This post was partially triggered by the release of the new Zend Framework 2 Form RFC because I think that a lot of duplicated effort is going on there. I completely understand that Zend Framework 2 needs a form layer that is tailored to the components delivered by the framework. The purpose of this post is to demonstrate that the Symfony2 Form component is perfectly suited for this requirement. Symfony2-specific functionality can be unplugged, leaving only the raw core dealing with form processing and abstraction. As a replacement, functionality can be developed for supporting Zend’s or any other framework’s components.
Creating a generic form library that elegantly solves all the various use-cases that can be found in web form construction and processing has been a challenging, long-lasting and complex task that is not over yet. Cooperating and continuing development from this common base on seems like a big chance to make form handling in PHP more powerful – and easier – than it has ever been before.
Stumbling over a post in the symfony-users list I wrote down some information on how we manage mobile sites in our ullright platform:
There’s an old blog post about creating an symfony iPhone view:
Most of it is still valid and it works.
But there is one serious drawback: You have to provide a mobile template for each action.
That’s why we created a tiny patch to provide a fallback to normal templates in case there is no special mobile one.
Here are the required parts:
Mobile detection: This belongs into your project configuration:
Symfony patch enabling fallback to html templates: (Patches sfView.class.php)
Finally provide a mobile template (or not):
Normaly you would put your template in apps/frontend/modules/myModule/templates/myActionSuccess.php
Now you can provide a mobile template by creating the following file: apps/frontend/modules/myModule/templates/myActionSuccess.mobile.php
This also works for layouts, partials and components. Example: apps/frontend/modules/myModule/templates/_head.mobile.php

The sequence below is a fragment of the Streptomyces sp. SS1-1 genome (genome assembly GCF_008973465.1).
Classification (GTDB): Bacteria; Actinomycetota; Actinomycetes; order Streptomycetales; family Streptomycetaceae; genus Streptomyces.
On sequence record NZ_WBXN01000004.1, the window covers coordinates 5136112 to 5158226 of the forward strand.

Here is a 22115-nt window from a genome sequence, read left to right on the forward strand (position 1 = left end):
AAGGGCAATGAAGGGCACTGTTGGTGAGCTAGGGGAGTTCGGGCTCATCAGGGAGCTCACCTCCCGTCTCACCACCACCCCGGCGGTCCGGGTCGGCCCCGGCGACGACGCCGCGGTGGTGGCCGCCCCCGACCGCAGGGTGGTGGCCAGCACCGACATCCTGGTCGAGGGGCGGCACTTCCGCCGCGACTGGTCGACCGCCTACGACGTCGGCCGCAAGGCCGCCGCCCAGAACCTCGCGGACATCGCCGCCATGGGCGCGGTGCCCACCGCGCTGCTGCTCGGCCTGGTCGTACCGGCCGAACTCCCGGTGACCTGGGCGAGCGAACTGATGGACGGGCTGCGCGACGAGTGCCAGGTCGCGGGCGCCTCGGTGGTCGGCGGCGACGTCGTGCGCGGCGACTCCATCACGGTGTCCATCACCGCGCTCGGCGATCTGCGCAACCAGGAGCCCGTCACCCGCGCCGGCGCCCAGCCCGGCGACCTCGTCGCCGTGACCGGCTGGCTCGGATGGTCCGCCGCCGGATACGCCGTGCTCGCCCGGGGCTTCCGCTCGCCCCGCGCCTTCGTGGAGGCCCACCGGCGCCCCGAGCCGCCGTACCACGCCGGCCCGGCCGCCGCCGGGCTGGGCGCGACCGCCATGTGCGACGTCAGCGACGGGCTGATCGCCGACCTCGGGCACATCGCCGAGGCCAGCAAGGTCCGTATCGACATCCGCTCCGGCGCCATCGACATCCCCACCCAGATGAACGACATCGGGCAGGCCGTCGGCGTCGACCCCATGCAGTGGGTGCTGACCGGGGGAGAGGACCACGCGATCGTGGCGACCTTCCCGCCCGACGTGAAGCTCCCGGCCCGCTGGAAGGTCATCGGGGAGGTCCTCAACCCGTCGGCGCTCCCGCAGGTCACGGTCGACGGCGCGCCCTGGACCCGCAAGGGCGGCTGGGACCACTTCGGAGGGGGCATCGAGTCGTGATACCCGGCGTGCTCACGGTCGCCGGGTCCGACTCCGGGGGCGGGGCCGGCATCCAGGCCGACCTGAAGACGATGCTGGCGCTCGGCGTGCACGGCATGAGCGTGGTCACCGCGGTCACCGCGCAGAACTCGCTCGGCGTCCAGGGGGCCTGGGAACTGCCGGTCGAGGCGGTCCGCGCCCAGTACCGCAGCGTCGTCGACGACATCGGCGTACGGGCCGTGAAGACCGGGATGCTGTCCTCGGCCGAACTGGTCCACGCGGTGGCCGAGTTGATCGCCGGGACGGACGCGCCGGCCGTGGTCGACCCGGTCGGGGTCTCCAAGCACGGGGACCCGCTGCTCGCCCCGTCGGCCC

Here’s the original post: http://groups.google.com/group/symfony-users/browse_thread/thread/9da0a9fe3cf3ff77
Have a nice day!
Although most modern literature agrees that testing is essential for successful software projects, testing has to be done right. Several bad habits can be identified that not only negatively affect testing performance, but also reduce your development speed. One of the first mistakes people make when they first discover testing is trying to reach 100% code coverage. I was no exception. Read the rest of this entry »
Unit testing can be a blessing and curse at the same time. Once you start doing it on a regular basis, it can become an addiction. You test everything, you feel the satisfaction of 110% test coverage giving you confidence in your code. But after a while, testing suddenly seems to slow you down. Everytime you make a change in your code you have to adapt several unrelated tests. Adding a
<ul>-tag to your template becomes a matter of minutes, rather than seconds. And, worst of all, your test suite is slow.
What happened? Read the rest of this entry »
Yesterday I returned back to Vienna from Symfony Day Cologne 2009. The conference was amazingly well organized and many people deserve credits for making it such a great experience.
Thank you Andreas and Dennis for putting uncounted hours into planning the event, guiding us around the city, spending the night before fixing the wireless connection and for taking care of all the other small things that usually go by unnoticed. Thank you Isabelle for your Cologne crash course and for organizing our flights and the perfect accommodation. Thank you Nicolas for your many thoughtful advices, I really appreciate them. Thank you Xavier, Stefan, Jon and Sebastian for your refreshing company; I really enjoyed the lengthy walks around the city, even though my foot complained somewhat. Thank you all the attendees who gave me feedback about my work and my presentation. Thank you Interlution for letting us take part in your 10 year anniversary party. And thank you all the other people involved in making this event a success.
Events like this one are really important for the community. They put faces behind names, make friends, open up new opportunities and spread ideas. They are what open source truly is about.
As another result of the conference, this blog features a new page Talks where I included the slides of my presentation Best Practice Testing with Lime 2. And to those who annoyed me about Twitter – apparently some new account @webmozart has been created over there. Don’t know who it is, but don’t expect him to tweet too much.